Therefore, the philosophy of Art Nouveau, which envisioned the home as a Gesamtkunstwerk or total work of art, had a strong German slant, combined with the English penchant for reform. Characterized by natural movement and organic shapes, Art Nouveau was curvilinear and complex, and, like Victorian taste, beset with horror vacui or fear of empty spaces. Like the Arts and Crafts and Aesthetic movements in England, continental Art Nouveau stressed artist-made home furnishings and the importance of craft over manufactured objects, and the significance of originality rather than mass manufacture. The result of the aesthetic credo of Art Nouveau was a movement which provided a new visual graphic style, accessible to the public through posters and book illustration, while the actual works of art themselves, such as elegant vases, were expensive luxury items. The Art Nouveau artists and designers were determined to offer objects of beauty and good taste to offset the stuffy and overwrought Victorian scenes of clutter that still scarred the souls of those who were artists. The totality of the vision of Art Nouveau, the strong graphic lines, the cool and restrained colors and the slow rhythms of the arabesques, was almost unprecedented in that artists and architects, painters and graphic designers, jewelry makers and fashion designers were all in sync to the extent that a book illustration by Aubrey Beardsley (1872-1898) or a fabric pattern by Charles Voysey (1857-1941) could coordinate in an apartment designed by Antoni Gaudi  (1852-1926) and furnished by Louis Majorelle (1859-1926). Each nation had its own name for this movement, but whether it was the Liberty Style in London or Modernisme, the Catalan Art Nouveau. The Moravian artist, Alphonse Maria Mucha (1860-1939) could train in Vienna and Munich, move to Paris and make posters for the actor Sarah Berhhardt. His graphic art, like Art Nouveau design itself, was flexible and versatile, transferrable from posters to ceramics to ornamental screens to stained glass to jewelry. In his book, History and Culture in Italy, John Hendrix discussed the expansiveness of Art Nouveau in architecture, mentioning the presence of Art Nouveau buildings in Prague, the importance of Victor Horta in Brussels:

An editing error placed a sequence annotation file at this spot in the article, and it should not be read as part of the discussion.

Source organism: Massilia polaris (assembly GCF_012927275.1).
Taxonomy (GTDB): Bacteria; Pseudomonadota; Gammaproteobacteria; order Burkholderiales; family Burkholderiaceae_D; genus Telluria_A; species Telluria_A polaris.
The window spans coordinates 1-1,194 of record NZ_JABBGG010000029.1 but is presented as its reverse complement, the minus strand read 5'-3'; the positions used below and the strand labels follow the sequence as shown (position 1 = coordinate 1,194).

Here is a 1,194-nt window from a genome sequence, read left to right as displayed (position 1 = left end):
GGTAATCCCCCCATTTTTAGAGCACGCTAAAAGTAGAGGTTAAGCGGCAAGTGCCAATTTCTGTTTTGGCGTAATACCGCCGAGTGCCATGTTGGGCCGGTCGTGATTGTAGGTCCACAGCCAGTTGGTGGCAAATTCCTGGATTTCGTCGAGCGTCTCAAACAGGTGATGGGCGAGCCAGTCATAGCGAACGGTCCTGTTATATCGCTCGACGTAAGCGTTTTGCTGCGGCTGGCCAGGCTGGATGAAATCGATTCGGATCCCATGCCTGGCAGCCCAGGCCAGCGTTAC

“Done well, Art Nouveau architecture is extremely expensive to produce, as it requires the most skilled masons and a lot of time to produce individual forms in iron, glass, or masonry. So the movement only lasted about ten years, but during those ten years at the turn of the century the movement left a defining mark on cities around Europe. In Vienna it as called Secessionist Architecture, practiced mostly by Otto Wagner and associated with the art movement led by Gustav Klimt. In Italy, it was called Stile Libertà, and flourished in the city of Bari, on the southern Adriatic coast. In Spain it was called Moderismo, and practiced by Antonio Gaudi in Barcelona. In Prague the best examples of Art Nouveau architecture are the Hotel Europa, the Municipal House, and the Wilson Railway Station.”